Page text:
The purpose of the event is to connect people in the C-suites of medium and large corporations with startups in Lightbank's investment portfolio. The lack of interaction between big corporations and startups — both socially and economically — is viewed as a chief weakness of the city's business culture.
"From what I've seen in the last two years, there hasn't been a real concerted effort to bridge the two worlds," said Paul Lee, a Lightbank partner, who previously worked in New York. "There has only been one-offs — startups working uphill to get connected to companies. ... But it happens in Silicon Valley, with big tech companies working with smaller ones, and in New York City, with Madison Avenue working with startups. It should be happening here. This is basically the first step."
Sam Yagan, the CEO of Match Inc., the parent company of Match.com, will be the keynote speaker. He also co-founded startup incubator TechStars Chicago, formerly known as Excelerate Labs. Only one other scheduled speaker is not part of a Lightbank-funded company.
"Sam sold (dating site) OkCupid to Match.com and subsequently ended up running Match.com," Lee said. "He's the best guy to demonstrate how innovation from a startup can expand to a larger enterprise. Think about it: The guy who got bought ended up running the purchaser."
For more information, go to lightbankinnovation.com.
How millennials bring change
David Burstein co-leads the Bluhm/Helfand Social Innovation Fellowship, which annually awards three young social entrepreneurs $10,000 and flies them to Chicago for Chicago Ideas Week in the fall.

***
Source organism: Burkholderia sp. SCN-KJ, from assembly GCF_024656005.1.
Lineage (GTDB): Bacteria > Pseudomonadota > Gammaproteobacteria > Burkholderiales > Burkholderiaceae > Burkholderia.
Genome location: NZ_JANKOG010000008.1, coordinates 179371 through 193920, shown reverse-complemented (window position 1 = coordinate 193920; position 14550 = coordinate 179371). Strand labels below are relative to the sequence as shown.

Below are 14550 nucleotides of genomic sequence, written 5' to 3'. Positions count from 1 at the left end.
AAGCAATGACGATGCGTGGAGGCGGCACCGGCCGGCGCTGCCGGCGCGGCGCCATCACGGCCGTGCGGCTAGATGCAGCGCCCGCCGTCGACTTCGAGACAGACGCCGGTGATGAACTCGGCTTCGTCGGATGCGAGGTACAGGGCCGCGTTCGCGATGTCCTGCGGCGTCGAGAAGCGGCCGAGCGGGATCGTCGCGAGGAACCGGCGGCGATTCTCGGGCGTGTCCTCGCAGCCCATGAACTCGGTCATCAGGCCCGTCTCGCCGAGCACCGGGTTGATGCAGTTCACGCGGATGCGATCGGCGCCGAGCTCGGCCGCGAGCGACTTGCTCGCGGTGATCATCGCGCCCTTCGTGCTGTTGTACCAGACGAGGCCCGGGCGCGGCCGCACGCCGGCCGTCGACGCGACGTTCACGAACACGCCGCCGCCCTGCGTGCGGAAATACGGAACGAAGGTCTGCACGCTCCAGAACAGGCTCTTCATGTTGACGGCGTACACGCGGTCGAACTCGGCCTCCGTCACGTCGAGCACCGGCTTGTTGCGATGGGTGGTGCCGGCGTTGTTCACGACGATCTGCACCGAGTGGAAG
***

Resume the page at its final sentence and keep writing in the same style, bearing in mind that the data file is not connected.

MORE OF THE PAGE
Burstein, a New Yorker, also is the author of a new book, "Fast Future: How the Millennial Generation Is Shaping our World."
And much of what millennials are shaping involves business and philanthropy, Burstein said Wednesday morning at a book party at the Waldorf-Astoria, hosted by Chicago Cares founder Leslie Bluhm and Malkin.
"This generation has a predisposition to care and a predisposition to create their own institutions," Burstein said. In the book, he cites 2012 Kauffman Foundation data showing that 40 percent of young people want to start their own companies.
Burstein said millennials believe business can be an avenue for social change. And those not starting their own companies are asking prospective employers about their commitments to service and the environment.
"This is the generation that shops, works and eats their values," Burstein said.
The trends, he said, point to the wholesale remaking of the American dream. For instance, millennials embrace "finding love" versus getting married and "being part of a community" versus buying a home. Homeownership, marriage, childbirth and car ownership are at all-time lows for people of this age, Burstein said.
And the trouble is that much of the country's economy is built on those milestones.
"I think there needs to be an embrace of a shared, collaborative economy," he said. "The future of the auto industry is to figure out how it can be more like Zipcar. And the hotel industry has to figure out how to be more like Airbnb. This is a not a generation that's going to be going to the Hiltons of the world, as they exist now."